Reading back through some of my articles, I realise that they could often be interpreted as preachy. My intention for this blog is to write down my ideas, and that, hopefully, some of them will be useful to other people – but it’s important for me to point out that I’m just as vulnerable to the stuff I talk about in these articles as anyone, and that I don’t necessarily follow my own advice regularly. In other words, I’m human and I fuck up a lot of the time.
So I thought that today, I’d write about how humans, myself included, regularly screw things up; not because they’re trying to, but simply because they’re human. I’ll revisit why we make mistakes, why mistakes are potentially good for us, and how to learn from them. Most importantly, I want to talk about how developing self-awareness, while not being the be-all and end-all, is a great place to start.
So, mea culpa – this is how I fuck up as a human and how I struggle on a daily basis with my programming.
I’ve already spent a fair bit of time talking about the various issues that get in the way of being a nice human being (i.e., not one who operates as a smart monkey). I’ve discussed how we’re often victim to our limbic systems, how our consciousness is a limited GUI, how our sense of self is illusory, how we’re tricked into thinking things are useful by neurological rewards from outmoded parts of the brain, how we’re out of touch with our values and the problems that entail, and how we’re often victim to our own programming, especially deep-seated schemas that limit our ability to adapt to new situations by refusing to process information that threatens their limited parameters. I’ve also spent a fair bit of time talking about what we can do to overcome these things. But lo and behold, despite the fact that I know a lot about this stuff, that I counsel clients (and even help them improve) about it, and even though I really try and walk the walk, I still screw up regularly.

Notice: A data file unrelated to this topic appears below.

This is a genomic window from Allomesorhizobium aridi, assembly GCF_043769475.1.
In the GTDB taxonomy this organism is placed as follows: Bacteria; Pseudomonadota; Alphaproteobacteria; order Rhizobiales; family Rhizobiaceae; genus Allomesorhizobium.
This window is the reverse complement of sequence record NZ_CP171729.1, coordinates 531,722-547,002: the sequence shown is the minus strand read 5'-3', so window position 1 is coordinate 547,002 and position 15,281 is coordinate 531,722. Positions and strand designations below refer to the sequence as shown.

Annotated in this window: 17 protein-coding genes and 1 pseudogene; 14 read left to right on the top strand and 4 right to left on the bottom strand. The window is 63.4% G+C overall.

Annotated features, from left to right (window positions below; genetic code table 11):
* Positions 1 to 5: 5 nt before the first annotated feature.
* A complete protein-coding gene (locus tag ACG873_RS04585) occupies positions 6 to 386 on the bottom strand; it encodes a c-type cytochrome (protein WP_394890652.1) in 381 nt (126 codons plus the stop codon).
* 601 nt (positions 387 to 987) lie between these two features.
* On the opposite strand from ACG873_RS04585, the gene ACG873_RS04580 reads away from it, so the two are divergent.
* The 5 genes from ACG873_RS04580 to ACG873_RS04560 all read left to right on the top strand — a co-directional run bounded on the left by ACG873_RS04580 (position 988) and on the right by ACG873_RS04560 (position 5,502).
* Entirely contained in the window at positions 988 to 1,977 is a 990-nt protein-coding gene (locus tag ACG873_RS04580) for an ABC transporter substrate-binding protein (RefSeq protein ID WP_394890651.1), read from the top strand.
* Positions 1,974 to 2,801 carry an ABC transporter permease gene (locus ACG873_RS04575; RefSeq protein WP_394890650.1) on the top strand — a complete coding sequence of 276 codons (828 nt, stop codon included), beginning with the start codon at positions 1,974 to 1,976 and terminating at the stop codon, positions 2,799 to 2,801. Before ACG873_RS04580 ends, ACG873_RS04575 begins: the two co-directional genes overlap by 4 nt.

I get angry, in a completely irrational way. I’m often grumpy for no good reason. I behave inappropriately, or in a self-centred way. I say or do stupid things that hurt others. I expect other people to read my mind and get pissed off when they don’t. My mind comes up with all sorts of ridiculous crap and presents it to me as fact and, half the time, I believe it. I skip meditating even though I know I’ll feel massively better for having done it. I binge on chocolate. I swear at the dog. The list goes on…
And all of these things are written in the present tense because, as much as I’d like to think I’m better than that, I still do all of these things – perhaps less than I used to (I hope), and certainly not intentionally, or with malice of forethought – but I still do them…
So, surely I should be able to stop screwing up? Right? Surely, knowing about this stuff, and having a pretty clear idea of my programming errors, as well as understanding my values and attempting to act on them on a daily basis should fix it? What about regular mediation and exercise, and getting enough sleep, and healthy human interaction, and meaningful work, and challenging activities, and being mindful? I do all of that. I still screw up. A lot.
Here’s what I think. Despite the fact that I’ve been banging on about being Human 2.0, about learning to be more than we’ve been, we’re still going to fuck it all up over and over again: because of all of the design flaws and redundant systems, and the simple difficulty we have in paying attention. Is this a bad thing? No… The point is that we try, that we keep working at being better humans (and here’s the important part) because of the fact that we are massively error-prone.